• Acknowledge that a broad feedstock portfolio is both necessary and realistic. Thinking more broadly than biomass will result in plans that are pragmatic about feedstock costs, a key to receiving funding and long-term viability.
  • Control price risk by indexing supply agreements and power purchase agreements to fair market prices. Just as companies manage the risk associated with variability in operational costs by indexing them to the producer price index, projects that manage risk this way will be more bankable.
  • Understand the competition. What traditional forest and wood products companies operate in the supply shed? Which classes of materials do they consume? Which classes do they produce? What is the cost structure of these businesses? Based on capacity, how much additional supply might a competitor use/produce in the future? From this perspective, choosing a supply shed that can accommodate both new facilities and traditional industries is essential. If the supply is not sufficient to support both, price pressures could cause mill closures and job losses.
  • Develop strategies for expanding the amount of in-woods biomass available. Currently, there is a finite supply of in-woods biomass. State and federal laws determine the definition of biomass, sometimes in a way that limits what can be used to produce energy and qualify for incentives, grants and loans. Supporting legislation that expands the definition of woody biomass will lead to expansion of the supply.
  • Partner with existing wood products companies to expand the amount of biomass that can be effectively removed from forests. One example would be to work with loggers, who have been hardest hit by the anemic housing market and the recession. Many have gone out of business. Others have postponed capital investments in equipment due to the lack of profits and credit. At a time when biomass markets are opening up, however, the credit needed to fund the purchase of biomass harvesting equipment is non-existent. By offering assistance to loggers, a company can mitigate much of the risk that comes with relying on biomass.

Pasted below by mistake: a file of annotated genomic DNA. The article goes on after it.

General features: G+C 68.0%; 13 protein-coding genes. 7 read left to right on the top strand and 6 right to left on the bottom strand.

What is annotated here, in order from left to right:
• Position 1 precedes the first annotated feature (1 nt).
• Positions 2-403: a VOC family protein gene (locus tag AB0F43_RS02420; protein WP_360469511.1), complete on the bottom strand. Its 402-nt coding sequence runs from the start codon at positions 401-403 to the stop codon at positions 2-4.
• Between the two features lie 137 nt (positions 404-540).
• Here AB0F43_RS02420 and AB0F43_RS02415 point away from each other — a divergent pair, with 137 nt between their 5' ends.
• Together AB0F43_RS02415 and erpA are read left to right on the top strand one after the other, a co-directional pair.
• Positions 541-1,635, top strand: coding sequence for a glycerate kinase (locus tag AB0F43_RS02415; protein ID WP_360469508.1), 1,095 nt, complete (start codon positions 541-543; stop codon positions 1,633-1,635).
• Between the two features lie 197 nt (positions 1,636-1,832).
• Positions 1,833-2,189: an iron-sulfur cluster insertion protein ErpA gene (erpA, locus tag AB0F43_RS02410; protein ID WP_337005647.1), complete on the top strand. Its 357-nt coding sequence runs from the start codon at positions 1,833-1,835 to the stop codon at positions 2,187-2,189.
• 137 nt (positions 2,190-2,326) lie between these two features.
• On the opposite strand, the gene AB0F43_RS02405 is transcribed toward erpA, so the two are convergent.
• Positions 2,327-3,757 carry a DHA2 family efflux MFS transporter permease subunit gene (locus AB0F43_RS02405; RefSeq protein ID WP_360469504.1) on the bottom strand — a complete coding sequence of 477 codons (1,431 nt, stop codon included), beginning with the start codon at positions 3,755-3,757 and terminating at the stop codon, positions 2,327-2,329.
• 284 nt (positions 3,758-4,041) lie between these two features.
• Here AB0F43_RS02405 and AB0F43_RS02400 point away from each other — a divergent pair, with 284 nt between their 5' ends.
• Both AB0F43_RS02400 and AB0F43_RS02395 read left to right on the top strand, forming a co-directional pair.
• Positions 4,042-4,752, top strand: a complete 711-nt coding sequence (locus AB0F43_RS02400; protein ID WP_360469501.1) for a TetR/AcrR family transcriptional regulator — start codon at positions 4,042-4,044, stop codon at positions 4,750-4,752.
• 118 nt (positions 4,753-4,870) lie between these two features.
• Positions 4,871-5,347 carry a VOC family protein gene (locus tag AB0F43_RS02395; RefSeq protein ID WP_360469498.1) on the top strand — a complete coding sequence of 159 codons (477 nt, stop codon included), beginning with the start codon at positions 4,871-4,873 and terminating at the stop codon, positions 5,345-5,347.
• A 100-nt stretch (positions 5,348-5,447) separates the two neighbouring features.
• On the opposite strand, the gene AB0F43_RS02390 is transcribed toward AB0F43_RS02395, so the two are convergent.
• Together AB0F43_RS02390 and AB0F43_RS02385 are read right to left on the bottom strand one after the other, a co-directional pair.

• Establish ties with state timber producer or logging associations. These associations are an invaluable source of information about local logging practices and regulations.

The single biggest factor for success for a wood bioenergy plant will arise from how well it understands the nature and characteristics of the forest resources and industries within its supply shed. In the course of our work at Forest2Market, we continue to hear bioenergy companies and others talk about the unlimited supply of biomass and the minimal costs of these materials. But, in addition to being myths, these ideas fail to reflect the complexity of the wood fiber supply chain, the economic cycles and seasonal patterns that govern supply and demand for wood fiber, and the effects of the introduction of new bioenergy facilities on both forest resources and the communities in which these resources exist.